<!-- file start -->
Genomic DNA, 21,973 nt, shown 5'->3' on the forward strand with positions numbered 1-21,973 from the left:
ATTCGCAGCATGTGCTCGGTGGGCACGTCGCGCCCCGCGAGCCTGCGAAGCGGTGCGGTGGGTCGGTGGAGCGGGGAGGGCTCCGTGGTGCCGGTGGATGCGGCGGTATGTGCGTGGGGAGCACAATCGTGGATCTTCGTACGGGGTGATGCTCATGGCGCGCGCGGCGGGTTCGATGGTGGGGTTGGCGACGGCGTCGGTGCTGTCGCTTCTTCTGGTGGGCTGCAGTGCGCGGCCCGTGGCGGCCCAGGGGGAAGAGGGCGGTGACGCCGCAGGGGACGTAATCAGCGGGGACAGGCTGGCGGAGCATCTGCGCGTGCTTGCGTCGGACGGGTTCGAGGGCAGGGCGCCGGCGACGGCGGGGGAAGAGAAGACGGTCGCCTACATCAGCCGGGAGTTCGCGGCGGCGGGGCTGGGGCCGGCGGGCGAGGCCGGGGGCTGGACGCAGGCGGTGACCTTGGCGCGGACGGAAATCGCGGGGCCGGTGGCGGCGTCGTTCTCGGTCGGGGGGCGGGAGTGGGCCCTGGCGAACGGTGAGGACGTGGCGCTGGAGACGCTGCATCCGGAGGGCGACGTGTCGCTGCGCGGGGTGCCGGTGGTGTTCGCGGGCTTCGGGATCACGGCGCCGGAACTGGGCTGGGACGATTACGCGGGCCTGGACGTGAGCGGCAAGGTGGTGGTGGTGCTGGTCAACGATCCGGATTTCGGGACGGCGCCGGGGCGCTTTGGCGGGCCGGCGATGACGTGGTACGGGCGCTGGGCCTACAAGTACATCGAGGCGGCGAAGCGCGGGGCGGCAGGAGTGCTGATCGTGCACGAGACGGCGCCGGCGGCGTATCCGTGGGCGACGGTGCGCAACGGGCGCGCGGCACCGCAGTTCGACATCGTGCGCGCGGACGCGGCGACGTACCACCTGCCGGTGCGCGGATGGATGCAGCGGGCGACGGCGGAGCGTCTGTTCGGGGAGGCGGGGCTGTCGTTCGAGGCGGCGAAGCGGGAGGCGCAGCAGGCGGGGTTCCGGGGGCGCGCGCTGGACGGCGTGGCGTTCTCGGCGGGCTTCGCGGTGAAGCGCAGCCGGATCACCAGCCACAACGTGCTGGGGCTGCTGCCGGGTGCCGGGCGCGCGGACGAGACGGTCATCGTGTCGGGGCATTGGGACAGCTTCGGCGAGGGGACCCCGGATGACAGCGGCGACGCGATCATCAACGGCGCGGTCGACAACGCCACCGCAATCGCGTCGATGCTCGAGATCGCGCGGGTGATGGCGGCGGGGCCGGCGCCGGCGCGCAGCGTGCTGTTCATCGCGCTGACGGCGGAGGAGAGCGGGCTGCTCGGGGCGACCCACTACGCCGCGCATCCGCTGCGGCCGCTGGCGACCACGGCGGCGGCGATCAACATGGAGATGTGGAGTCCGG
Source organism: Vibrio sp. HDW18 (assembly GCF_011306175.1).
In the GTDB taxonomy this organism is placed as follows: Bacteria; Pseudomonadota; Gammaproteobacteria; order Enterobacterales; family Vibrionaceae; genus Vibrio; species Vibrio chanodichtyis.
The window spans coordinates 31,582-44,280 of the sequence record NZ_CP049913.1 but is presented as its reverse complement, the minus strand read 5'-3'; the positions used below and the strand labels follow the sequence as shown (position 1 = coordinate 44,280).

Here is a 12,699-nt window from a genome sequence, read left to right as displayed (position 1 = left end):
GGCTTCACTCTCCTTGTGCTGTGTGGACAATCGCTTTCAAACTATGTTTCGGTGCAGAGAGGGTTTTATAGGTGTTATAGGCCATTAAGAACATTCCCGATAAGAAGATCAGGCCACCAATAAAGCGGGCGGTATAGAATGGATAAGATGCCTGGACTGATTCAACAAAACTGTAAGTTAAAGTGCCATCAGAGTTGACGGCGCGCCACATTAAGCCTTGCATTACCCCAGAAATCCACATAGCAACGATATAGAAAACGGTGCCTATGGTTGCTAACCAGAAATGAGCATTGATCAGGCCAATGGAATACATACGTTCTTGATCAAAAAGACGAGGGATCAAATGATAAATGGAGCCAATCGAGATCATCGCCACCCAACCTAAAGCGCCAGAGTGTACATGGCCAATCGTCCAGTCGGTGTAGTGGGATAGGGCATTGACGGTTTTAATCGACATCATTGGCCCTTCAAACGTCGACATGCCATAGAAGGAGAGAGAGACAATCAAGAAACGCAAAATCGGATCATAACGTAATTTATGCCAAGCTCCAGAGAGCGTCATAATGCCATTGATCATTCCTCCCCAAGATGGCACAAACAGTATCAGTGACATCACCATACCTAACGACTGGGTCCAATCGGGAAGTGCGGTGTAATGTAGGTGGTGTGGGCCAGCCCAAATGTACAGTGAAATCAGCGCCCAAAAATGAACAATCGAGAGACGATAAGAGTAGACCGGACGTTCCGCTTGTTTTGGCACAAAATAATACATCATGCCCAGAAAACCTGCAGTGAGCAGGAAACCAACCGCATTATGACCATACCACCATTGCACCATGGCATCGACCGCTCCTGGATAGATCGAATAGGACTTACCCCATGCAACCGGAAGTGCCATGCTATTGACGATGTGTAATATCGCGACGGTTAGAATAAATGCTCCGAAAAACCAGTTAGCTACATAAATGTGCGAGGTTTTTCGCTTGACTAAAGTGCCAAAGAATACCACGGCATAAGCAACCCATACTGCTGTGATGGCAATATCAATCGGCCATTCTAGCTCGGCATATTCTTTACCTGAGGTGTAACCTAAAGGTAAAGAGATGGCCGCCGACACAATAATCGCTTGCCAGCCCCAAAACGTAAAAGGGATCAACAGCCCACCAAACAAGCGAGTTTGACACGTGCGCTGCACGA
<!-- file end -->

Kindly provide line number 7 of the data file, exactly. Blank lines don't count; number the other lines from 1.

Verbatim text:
GGCTTCACTCTCCTTGTGCTGTGTGGACAATCGCTTTCAAACTATGTTTCGGTGCAGAGAGGGTTTTATAGGTGTTATAGGCCATTAAGAACATTCCCGATAAGAAGATCAGGCCACCAATAAAGCGGGCGGTATAGAATGGATAAGATGCCTGGACTGATTCAACAAAACTGTAAGTTAAAGTGCCATCAGAGTTGACGGCGCGCCACATTAAGCCTTGCATTACCCCAGAAATCCACATAGCAACGATATAGAAAACGGTGCCTATGGTTGCTAACCAGAAATGAGCATTGATCAGGCCAATGGAATACATACGTTCTTGATCAAAAAGACGAGGGATCAAATGATAAATGGAGCCAATCGAGATCATCGCCACCCAACCTAAAGCGCCAGAGTGTACATGGCCAATCGTCCAGTCGGTGTAGTGGGATAGGGCATTGACGGTTTTAATCGACATCATTGGCCCTTCAAACGTCGACATGCCATAGAAGGAGAGAGAGACAATCAAGAAACGCAAAATCGGATCATAACGTAATTTATGCCAAGCTCCAGAGAGCGTCATAATGCCATTGATCATTCCTCCCCAAGATGGCACAAACAGTATCAGTGACATCACCATACCTAACGACTGGGTCCAATCGGGAAGTGCGGTGTAATGTAGGTGGTGTGGGCCAGCCCAAATGTACAGTGAAATCAGCGCCCAAAAATGAACAATCGAGAGACGATAAGAGTAGACCGGACGTTCCGCTTGTTTTGGCACAAAATAATACATCATGCCCAGAAAACCTGCAGTGAGCAGGAAACCAACCGCATTATGACCATACCACCATTGCACCATGGCATCGACCGCTCCTGGATAGATCGAATAGGACTTACCCCATGCAACCGGAAGTGCCATGCTATTGACGATGTGTAATATCGCGACGGTTAGAATAAATGCTCCGAAAAACCAGTTAGCTACATAAATGTGCGAGGTTTTTCGCTTGACTAAAGTGCCAAAGAATACCACGGCATAAGCAACCCATACTGCTGTGATGGCAATATCAATCGGCCATTCTAGCTCGGCATATTCTTTACCTGAGGTGTAACCTAAAGGTAAAGAGATGGCCGCCGACACAATAATCGCTTGCCAGCCCCAAAACGTAAAAGGGATCAACAGCCCACCAAACAAGCGAGTTTGACACGTGCGCTGCACGA